Rewrite SQL Subqueries as Outer Joins
Oracle Tips by Burleson Consulting
January 29, 2004
Because SQL is a
declarative language, you can write the same query in many forms, each
getting the same result but with vastly different execution plans and
Also see my related notes on
rewrite an exists subquery using rank and partition analytics.
In this example, we select all books that do not have
any sales. Note that this is a non-correlated sub-query, but it could
be re-written in several ways.
NOT IN (select book_key from sales);
There are serious problems with subqueries that may return NULL values.
It is a good idea to discourage the use of the NOT IN clause (which invokes
a sub-query) and to prefer NOT EXISTS (which invokes a correlated
sub-query), since the query returns no rows if any rows returned by the
sub-query contain null values.
NOT EXISTS (select
book_key from sales s where b.book_key = s.book_key);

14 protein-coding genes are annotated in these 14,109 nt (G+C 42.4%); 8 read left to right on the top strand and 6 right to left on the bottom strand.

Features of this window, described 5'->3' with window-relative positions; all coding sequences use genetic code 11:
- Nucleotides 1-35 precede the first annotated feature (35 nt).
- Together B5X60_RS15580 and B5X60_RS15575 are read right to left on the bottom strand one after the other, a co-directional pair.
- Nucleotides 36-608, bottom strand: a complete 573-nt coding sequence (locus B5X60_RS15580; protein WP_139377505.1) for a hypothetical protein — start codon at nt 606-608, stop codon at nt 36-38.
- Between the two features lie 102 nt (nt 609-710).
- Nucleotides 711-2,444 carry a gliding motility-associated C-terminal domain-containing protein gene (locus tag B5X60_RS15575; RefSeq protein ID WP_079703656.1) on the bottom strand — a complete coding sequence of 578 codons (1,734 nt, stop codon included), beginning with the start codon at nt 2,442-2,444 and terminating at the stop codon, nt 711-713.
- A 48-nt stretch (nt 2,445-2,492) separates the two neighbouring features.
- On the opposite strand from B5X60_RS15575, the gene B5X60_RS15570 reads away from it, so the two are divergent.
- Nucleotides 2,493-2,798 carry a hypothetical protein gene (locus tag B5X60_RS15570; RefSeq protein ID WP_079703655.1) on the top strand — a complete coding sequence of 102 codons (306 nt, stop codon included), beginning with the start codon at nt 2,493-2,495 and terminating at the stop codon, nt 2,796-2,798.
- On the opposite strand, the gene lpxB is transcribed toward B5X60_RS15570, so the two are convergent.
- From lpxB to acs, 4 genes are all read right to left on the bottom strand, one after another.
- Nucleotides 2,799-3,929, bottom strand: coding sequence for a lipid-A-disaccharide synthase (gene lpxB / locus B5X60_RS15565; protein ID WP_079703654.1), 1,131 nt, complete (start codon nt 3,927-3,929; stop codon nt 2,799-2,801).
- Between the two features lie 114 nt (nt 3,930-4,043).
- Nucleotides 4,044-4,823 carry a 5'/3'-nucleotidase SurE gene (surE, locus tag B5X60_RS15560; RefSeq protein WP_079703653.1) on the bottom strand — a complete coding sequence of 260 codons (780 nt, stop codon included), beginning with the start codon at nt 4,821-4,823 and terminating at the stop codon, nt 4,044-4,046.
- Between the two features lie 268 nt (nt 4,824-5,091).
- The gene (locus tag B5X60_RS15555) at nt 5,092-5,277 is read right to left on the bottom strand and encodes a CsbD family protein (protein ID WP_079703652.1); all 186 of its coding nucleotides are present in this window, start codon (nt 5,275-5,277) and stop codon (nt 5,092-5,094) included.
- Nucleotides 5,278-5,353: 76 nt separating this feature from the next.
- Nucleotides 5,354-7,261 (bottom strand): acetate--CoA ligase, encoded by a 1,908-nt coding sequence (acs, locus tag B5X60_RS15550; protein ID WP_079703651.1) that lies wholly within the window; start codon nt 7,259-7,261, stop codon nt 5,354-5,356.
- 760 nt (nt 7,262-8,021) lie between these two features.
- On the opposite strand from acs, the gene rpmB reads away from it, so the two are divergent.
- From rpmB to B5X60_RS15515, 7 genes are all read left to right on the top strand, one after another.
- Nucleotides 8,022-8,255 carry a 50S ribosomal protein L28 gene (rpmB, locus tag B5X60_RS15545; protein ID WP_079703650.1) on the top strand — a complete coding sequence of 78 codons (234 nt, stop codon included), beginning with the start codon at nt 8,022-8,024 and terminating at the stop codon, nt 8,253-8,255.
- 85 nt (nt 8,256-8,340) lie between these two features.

Additionally, the MINUS operator can be used to exclude results with
better performance. For instance:
select book_key from book
select book_key from sales;
This query will query BOOK and SALES with the option of using fast full
index or full index scans.
Subqueries can often be re-written to use a standard
outer join, resulting in faster performance. As we may know, an outer join
uses the plus sign (+) operator to tell the database to return all
non-matching rows with NULL values. Hence we combine the outer join with a
NULL test in the WHERE clause to reproduce the result set without using a
b.book_key = s.book_key(+)
s.book_key IS NULL;
This execution plan will also be faster by eliminating
Prior to Oracle10g there was a bug that caused a huge execution
difference between EXISTS and IN. Starting in 10g release 2 and
beyond, Oracle \will automatically rewrite an IN subquery to use the EXISTS
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